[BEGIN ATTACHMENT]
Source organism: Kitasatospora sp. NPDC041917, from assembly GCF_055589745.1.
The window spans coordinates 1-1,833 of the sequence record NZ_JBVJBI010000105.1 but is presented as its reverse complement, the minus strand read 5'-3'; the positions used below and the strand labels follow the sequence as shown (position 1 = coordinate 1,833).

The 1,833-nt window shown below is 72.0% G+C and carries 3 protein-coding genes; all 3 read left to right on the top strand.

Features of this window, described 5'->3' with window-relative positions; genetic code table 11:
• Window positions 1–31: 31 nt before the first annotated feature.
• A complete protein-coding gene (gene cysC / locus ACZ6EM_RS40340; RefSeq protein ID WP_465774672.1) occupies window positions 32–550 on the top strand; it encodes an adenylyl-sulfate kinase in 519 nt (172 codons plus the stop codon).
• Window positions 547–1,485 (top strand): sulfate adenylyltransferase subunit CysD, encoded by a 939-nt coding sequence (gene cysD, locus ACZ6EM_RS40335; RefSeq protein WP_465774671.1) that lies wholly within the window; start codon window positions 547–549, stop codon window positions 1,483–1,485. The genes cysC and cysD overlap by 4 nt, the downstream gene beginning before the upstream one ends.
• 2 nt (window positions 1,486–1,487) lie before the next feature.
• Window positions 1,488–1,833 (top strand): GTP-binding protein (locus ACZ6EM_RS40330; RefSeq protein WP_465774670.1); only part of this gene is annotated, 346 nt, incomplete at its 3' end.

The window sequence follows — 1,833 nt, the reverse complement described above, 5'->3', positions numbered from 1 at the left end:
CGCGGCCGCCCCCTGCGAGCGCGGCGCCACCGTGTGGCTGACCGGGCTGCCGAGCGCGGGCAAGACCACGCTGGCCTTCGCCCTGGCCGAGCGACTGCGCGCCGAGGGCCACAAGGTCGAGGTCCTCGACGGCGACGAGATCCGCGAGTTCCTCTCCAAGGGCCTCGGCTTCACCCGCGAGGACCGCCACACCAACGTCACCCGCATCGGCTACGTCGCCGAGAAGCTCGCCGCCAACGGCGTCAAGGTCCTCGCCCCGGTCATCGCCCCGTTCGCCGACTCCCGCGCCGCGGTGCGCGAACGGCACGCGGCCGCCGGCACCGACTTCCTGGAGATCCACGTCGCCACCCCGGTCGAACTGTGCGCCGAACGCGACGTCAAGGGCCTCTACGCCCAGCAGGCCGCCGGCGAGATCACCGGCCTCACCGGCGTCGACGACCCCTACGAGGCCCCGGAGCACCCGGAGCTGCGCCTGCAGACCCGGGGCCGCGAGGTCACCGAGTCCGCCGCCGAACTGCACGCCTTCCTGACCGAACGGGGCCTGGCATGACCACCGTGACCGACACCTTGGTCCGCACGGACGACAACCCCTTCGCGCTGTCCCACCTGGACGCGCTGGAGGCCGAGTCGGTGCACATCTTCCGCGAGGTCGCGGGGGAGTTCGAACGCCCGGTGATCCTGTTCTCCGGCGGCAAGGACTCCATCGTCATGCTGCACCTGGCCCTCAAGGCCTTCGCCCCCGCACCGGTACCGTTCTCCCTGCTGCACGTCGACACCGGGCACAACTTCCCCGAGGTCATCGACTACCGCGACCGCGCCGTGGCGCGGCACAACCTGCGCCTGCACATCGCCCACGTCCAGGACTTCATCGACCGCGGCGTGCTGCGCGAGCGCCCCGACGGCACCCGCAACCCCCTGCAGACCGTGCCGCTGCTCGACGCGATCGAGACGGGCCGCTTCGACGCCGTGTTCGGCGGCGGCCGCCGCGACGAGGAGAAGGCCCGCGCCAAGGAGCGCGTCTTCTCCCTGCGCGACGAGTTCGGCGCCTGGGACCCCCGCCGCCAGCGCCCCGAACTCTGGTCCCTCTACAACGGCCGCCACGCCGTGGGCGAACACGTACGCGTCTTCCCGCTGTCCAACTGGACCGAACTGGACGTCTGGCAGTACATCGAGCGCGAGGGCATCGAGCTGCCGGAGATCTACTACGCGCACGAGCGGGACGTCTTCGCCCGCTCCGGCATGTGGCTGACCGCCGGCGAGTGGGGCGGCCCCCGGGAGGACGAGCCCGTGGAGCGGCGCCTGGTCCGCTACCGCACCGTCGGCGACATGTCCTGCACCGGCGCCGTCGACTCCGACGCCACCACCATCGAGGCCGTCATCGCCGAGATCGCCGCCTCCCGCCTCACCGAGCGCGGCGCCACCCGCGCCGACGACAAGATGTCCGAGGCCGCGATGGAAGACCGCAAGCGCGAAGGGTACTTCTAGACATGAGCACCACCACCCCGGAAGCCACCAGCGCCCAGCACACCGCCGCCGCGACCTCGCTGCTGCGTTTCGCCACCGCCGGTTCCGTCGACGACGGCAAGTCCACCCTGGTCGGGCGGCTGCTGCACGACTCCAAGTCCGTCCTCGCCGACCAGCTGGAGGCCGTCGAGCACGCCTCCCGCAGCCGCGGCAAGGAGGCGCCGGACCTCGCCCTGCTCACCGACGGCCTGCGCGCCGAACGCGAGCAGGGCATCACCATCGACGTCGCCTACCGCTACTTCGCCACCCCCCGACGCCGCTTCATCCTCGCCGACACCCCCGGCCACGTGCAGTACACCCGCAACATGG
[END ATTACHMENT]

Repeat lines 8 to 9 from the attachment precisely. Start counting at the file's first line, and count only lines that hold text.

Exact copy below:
• 2 nt (window positions 1,486–1,487) lie before the next feature.
• Window positions 1,488–1,833 (top strand): GTP-binding protein (locus ACZ6EM_RS40330; RefSeq protein WP_465774670.1); only part of this gene is annotated, 346 nt, incomplete at its 3' end.